By Erwan Le Corre
A recent study has shown that our ability to sit down on the floor and then get back up may be an indicator of how long we’re going to live.
Middle-aged and elderly people who need to use both hands and knees to get up and down are almost seven times more likely to die within six years, compared to those who can spring up and down without support. While the ratio of muscle power to body weight is the most important factor in such ability, there are other very relevant aspects to it. Aside from strength-it is mobility, balance, and coordination-that also participate very significantly in the transition from standing to sitting.
At MovNat, fitness is the practical ability to physically perform in the real-world.
So, when was the last time you sat on the floor, and how easily did you move from standing to sitting and back to standing? Do you remember how well you performed, how you felt? Do you remember having to use your hands or not? Such a simple test gives a quick, yet objective window into your ability to function from day to day. If this movement is gives you trouble, it is a good sign that some more practice is in order.
How many ways do you know to get up and down from the floor? How many of them can you do smoothly, with minimal effort? The Natural Movement book I am currently writing will cover over 20 different ways, including several that are done without hand support.
Move Outside the Box
Fitness is not limited to strength and cardio and some stretching. At MovNat, fitness is the practical ability to physically perform in the real-world. When you are older, you may not be able to lift as much or run as fast as you could when you are young, but you should seriously consider now that the simplest movement aptitudes will define your levels of physical autonomy in your later life. Will you be able to pick up your glasses after they fell on the living-room floor without being at risk of losing balance and hurt yourself?
Now, are you ready for the squat get-up? As you will soon realize, it might be MUCH more difficult that it looks… something we often need to underline: what is simple is not always easy. Before you start, make sure that you are not wearing very smooth synthetic fabrics and/or try the movement on a very smooth floor, as it will make your feet and rear slide and give you lots of trouble.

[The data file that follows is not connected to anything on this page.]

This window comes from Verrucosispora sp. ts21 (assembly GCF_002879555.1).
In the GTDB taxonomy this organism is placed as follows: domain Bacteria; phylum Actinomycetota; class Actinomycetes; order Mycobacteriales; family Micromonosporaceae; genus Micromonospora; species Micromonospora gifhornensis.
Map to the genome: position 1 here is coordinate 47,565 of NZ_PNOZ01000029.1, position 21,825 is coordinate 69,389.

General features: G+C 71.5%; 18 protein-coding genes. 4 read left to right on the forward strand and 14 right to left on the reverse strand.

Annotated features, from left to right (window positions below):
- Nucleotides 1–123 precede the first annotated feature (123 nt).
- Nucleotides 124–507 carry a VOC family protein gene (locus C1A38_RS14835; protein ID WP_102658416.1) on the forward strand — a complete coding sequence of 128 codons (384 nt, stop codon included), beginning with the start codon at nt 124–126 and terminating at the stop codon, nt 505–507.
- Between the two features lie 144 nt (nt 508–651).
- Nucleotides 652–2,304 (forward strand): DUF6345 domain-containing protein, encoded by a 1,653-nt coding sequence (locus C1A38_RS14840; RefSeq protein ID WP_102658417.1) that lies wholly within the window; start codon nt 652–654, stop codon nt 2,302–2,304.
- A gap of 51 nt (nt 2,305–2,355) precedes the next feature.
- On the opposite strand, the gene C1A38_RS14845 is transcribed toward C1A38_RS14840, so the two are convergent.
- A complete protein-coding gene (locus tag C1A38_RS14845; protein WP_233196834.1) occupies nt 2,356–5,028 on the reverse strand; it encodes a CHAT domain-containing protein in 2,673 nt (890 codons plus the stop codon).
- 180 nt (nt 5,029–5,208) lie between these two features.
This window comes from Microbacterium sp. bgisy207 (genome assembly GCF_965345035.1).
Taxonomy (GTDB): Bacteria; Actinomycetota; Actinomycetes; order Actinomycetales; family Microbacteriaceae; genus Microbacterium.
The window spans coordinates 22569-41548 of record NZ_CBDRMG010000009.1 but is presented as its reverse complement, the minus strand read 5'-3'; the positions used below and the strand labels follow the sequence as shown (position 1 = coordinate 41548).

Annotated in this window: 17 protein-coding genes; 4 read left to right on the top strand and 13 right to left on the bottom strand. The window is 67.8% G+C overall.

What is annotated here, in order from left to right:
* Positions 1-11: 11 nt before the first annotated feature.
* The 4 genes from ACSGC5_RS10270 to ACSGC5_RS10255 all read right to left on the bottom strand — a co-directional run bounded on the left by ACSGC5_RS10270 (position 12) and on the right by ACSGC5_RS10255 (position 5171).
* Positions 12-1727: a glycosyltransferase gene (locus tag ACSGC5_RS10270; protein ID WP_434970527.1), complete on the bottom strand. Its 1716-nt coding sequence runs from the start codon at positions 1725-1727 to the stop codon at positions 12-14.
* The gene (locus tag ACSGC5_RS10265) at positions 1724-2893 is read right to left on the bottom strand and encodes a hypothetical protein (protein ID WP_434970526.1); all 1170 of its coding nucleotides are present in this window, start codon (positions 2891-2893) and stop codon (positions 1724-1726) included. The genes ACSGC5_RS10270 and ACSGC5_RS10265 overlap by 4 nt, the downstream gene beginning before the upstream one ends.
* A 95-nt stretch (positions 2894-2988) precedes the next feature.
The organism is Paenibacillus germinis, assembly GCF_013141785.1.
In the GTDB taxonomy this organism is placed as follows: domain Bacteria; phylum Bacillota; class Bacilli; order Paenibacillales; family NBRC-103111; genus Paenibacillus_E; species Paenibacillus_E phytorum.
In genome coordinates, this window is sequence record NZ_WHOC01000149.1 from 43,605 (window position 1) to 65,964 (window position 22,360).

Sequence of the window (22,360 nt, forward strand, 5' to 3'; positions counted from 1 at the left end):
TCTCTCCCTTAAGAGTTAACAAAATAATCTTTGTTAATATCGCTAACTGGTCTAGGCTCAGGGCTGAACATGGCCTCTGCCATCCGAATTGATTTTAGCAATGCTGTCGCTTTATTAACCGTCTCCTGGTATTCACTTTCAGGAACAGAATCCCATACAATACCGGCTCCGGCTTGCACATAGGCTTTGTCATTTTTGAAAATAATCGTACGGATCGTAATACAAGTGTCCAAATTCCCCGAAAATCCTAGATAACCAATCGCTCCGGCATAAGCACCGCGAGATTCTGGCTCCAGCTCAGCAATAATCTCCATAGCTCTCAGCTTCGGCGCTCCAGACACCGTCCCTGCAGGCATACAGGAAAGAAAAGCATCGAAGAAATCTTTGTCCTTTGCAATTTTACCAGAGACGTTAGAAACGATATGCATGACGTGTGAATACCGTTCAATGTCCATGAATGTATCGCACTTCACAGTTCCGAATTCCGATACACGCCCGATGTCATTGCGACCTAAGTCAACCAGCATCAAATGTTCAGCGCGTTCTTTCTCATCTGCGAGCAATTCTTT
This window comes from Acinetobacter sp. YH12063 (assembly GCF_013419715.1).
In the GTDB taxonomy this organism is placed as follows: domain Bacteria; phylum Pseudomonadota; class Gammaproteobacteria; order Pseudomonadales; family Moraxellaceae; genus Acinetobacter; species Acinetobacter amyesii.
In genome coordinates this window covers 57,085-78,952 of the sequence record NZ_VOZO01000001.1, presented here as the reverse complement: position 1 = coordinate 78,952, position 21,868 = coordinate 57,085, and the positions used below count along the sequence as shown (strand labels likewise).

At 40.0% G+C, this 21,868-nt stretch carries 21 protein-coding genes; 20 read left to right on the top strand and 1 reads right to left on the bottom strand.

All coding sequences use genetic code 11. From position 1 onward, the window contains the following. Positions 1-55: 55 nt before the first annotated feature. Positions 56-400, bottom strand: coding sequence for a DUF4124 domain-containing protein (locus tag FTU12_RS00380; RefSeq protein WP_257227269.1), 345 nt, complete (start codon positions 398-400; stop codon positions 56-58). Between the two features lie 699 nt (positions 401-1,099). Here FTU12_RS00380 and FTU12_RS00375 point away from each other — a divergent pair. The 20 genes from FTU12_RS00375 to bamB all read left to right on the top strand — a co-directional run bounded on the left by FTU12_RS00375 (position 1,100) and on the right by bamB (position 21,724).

The Sit Squat Get-Up
This one is easy. Just stand. Visualize the movement sequence you are about to perform.
Lower yourself to the deep squat, slowly if you are not familiar with the movement. Ah… maybe this fundamental human position is out of reach. If you are physically active but yet can’t assume a stable, relaxed deep squat, you absolutely need to prioritize it, and to give more time and energy to other essential natural movements such as sits, kneeling etc… to recover the mobility you have lost over time. There is no magic quick-fix for solving squatting issues.
Keep or bring your heels together and your feet splayed out. Gravity will pull you back and let you reach the bent sit effortlessly, lightly, and silently. If your bottom wasn’t close to the floor enough (photo 2) because of a lack of mobility, the transition might be heavy, loud, and not so comfortable. Avoid trying if your squat position is not deep enough. If you insist, then at least place a pillow where you intend to sit!
Rest a few seconds in the bent sit.
Pull your feet close to your bottom, heels against each other and firmly planted on the floor, feet splayed out, as the position of your feet is crucial to being successful at transitioning to the squat. Extended arms forward.
Quickly lean forward (you’ll need abdominal strength) to generate momentum, but also to shift weight to the front, helping your center of gravity to get position over your feet as fast as possible, preventing gravity from pulling you back. Imagine you are using your heels as handles, and actually pull from your feet into the deep squat. You must feel the traction in your feet.
You are back in the deep squat, ready to stand back up, right!? No?!? OK – I’ll give you three ways to make this a little easier at first*.
3 Beginner Tips
– If you’re outside, find a slightly inclined area, and start the movement facing downhill.
– Use something you can hold on to (a fence, a small tree etc..) to assist your squat and the transition from the squat to the bent sit.
– From the sit, lay back and swiftly rock forward to generate some helpful momentum.
– Find a partner, and cross the index of one or two hands. One of the partners will help you control, and perform the movement on the way down and up. Switch roles.
The irony of this movement is that it should be considered one of the simplest, most basic human movements, yet most people, including some of the strongest and fittest, will have trouble doing it. The truth is that it should EASILY be done by every healthy human being. Very young kids can do it. I saw my wife Jessika regularly do it while pregnant, even just days before giving birth. She still does it, down and back up while holding our one month son, like it is nothing. She’s never trained for it, but she has also never stopped squatting and moving naturally her whole life (she’s 33). So lets not blame our stregnth or conditioning, but rather our natural-movement-poor lifestyles. Most importantly, let’s seriously reconsider the value of practical, fundamental movements in our daily lives. Simple isn’t easy, but it is always worth doing.
Erwan Le Corre
All photos from Erwan’s upcoming book, The Practice of Natural Movement.
Brito LBB, Ricardo DR, Araujo DSMS, et al. Eur J Prevent Cardiol 2012; DOI: 10.1177/2047487312471759